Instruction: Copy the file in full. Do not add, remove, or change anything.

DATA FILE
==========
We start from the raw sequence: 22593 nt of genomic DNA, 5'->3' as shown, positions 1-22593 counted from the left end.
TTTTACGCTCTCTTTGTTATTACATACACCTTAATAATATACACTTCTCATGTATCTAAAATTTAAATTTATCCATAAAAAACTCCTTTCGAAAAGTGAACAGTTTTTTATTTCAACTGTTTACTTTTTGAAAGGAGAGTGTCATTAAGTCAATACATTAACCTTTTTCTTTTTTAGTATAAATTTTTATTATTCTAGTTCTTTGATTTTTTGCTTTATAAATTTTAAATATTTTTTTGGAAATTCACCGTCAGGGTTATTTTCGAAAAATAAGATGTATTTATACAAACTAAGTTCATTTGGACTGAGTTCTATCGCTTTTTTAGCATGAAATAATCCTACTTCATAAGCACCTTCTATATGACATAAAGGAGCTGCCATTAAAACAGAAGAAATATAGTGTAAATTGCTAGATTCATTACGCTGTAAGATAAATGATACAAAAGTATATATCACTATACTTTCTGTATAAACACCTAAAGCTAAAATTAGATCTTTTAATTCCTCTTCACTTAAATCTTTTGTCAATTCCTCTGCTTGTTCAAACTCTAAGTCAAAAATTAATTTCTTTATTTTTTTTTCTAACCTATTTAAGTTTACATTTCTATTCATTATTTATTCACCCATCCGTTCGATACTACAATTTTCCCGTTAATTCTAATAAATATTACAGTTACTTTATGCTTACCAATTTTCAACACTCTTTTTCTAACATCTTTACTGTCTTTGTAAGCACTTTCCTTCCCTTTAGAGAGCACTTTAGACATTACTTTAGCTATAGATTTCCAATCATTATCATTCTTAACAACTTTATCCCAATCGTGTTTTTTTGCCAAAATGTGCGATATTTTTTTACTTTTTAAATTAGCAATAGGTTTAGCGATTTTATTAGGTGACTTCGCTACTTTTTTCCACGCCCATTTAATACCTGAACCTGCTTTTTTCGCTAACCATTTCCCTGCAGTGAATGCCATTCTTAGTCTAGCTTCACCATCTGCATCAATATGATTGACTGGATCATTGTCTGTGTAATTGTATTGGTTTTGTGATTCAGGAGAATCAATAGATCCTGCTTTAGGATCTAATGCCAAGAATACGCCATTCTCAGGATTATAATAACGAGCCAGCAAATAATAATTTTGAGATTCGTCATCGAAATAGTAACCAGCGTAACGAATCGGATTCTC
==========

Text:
We start from the raw sequence: 22593 nt of genomic DNA, 5'->3' as shown, positions 1-22593 counted from the left end.
TTTTACGCTCTCTTTGTTATTACATACACCTTAATAATATACACTTCTCATGTATCTAAAATTTAAATTTATCCATAAAAAACTCCTTTCGAAAAGTGAACAGTTTTTTATTTCAACTGTTTACTTTTTGAAAGGAGAGTGTCATTAAGTCAATACATTAACCTTTTTCTTTTTTAGTATAAATTTTTATTATTCTAGTTCTTTGATTTTTTGCTTTATAAATTTTAAATATTTTTTTGGAAATTCACCGTCAGGGTTATTTTCGAAAAATAAGATGTATTTATACAAACTAAGTTCATTTGGACTGAGTTCTATCGCTTTTTTAGCATGAAATAATCCTACTTCATAAGCACCTTCTATATGACATAAAGGAGCTGCCATTAAAACAGAAGAAATATAGTGTAAATTGCTAGATTCATTACGCTGTAAGATAAATGATACAAAAGTATATATCACTATACTTTCTGTATAAACACCTAAAGCTAAAATTAGATCTTTTAATTCCTCTTCACTTAAATCTTTTGTCAATTCCTCTGCTTGTTCAAACTCTAAGTCAAAAATTAATTTCTTTATTTTTTTTTCTAACCTATTTAAGTTTACATTTCTATTCATTATTTATTCACCCATCCGTTCGATACTACAATTTTCCCGTTAATTCTAATAAATATTACAGTTACTTTATGCTTACCAATTTTCAACACTCTTTTTCTAACATCTTTACTGTCTTTGTAAGCACTTTCCTTCCCTTTAGAGAGCACTTTAGACATTACTTTAGCTATAGATTTCCAATCATTATCATTCTTAACAACTTTATCCCAATCGTGTTTTTTTGCCAAAATGTGCGATATTTTTTTACTTTTTAAATTAGCAATAGGTTTAGCGATTTTATTAGGTGACTTCGCTACTTTTTTCCACGCCCATTTAATACCTGAACCTGCTTTTTTCGCTAACCATTTCCCTGCAGTGAATGCCATTCTTAGTCTAGCTTCACCATCTGCATCAATATGATTGACTGGATCATTGTCTGTGTAATTGTATTGGTTTTGTGATTCAGGAGAATCAATAGATCCTGCTTTAGGATCTAATGCCAAGAATACGCCATTCTCAGGATTATAATAACGAGCCAGCAAATAATAATTTTGAGATTCGTCATCGAAATAGTAACCAGCGTAACGAATCGGATTCTC